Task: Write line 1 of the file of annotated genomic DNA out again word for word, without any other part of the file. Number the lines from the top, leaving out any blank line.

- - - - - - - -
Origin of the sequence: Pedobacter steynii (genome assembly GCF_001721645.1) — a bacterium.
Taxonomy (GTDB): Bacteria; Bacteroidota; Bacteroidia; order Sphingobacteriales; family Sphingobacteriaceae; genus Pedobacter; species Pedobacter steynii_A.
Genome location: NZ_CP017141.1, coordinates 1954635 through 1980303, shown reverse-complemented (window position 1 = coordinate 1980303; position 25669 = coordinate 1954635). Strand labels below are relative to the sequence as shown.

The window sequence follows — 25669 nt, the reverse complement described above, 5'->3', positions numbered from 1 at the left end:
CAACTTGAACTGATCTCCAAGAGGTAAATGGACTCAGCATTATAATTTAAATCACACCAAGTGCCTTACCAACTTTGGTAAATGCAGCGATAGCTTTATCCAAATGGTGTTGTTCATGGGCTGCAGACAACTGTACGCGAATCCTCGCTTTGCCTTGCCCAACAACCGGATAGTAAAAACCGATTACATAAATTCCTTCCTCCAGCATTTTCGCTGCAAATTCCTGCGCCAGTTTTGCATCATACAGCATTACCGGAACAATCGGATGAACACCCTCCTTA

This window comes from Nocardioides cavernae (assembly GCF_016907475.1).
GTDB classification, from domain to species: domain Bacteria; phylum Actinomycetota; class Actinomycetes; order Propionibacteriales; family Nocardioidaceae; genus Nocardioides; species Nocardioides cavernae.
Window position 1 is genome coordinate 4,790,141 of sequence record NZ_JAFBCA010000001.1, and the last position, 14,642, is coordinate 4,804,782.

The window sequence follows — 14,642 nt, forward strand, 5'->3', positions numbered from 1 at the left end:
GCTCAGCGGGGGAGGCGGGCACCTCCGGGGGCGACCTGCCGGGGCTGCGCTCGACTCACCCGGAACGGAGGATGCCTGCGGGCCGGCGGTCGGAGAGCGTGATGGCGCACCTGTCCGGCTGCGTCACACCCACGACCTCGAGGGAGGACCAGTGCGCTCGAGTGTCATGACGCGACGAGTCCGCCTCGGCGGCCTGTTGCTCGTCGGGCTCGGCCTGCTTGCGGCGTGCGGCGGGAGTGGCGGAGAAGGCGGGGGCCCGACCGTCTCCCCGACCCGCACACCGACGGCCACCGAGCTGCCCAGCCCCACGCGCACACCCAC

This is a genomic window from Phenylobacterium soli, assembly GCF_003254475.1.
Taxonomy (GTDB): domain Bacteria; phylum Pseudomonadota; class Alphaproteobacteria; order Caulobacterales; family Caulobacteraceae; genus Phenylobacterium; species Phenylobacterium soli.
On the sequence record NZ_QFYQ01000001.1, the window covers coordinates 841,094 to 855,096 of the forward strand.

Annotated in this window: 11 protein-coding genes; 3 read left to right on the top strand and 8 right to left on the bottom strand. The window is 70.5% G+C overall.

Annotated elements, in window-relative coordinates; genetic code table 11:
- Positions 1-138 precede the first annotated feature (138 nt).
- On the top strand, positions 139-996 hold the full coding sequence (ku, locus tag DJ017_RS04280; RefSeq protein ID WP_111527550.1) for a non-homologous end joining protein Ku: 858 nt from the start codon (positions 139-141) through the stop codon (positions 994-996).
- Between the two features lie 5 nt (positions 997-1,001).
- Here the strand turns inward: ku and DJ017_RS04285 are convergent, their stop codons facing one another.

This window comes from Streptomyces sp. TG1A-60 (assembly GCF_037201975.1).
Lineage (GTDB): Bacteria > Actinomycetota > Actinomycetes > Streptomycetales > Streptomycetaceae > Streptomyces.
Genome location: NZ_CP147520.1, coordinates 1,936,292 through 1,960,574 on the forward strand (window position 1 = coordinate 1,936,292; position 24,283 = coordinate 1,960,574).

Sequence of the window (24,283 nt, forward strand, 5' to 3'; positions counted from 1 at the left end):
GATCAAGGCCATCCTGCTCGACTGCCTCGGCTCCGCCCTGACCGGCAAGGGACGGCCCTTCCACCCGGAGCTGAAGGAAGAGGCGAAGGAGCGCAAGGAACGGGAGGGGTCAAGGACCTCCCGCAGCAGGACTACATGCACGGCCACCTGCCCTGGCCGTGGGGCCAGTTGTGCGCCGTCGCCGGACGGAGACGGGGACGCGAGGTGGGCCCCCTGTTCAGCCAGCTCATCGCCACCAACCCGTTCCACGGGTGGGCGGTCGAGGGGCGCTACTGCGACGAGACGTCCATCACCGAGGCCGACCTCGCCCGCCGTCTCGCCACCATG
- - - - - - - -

Origin of the sequence: Pedobacter steynii (genome assembly GCF_001721645.1) — a bacterium.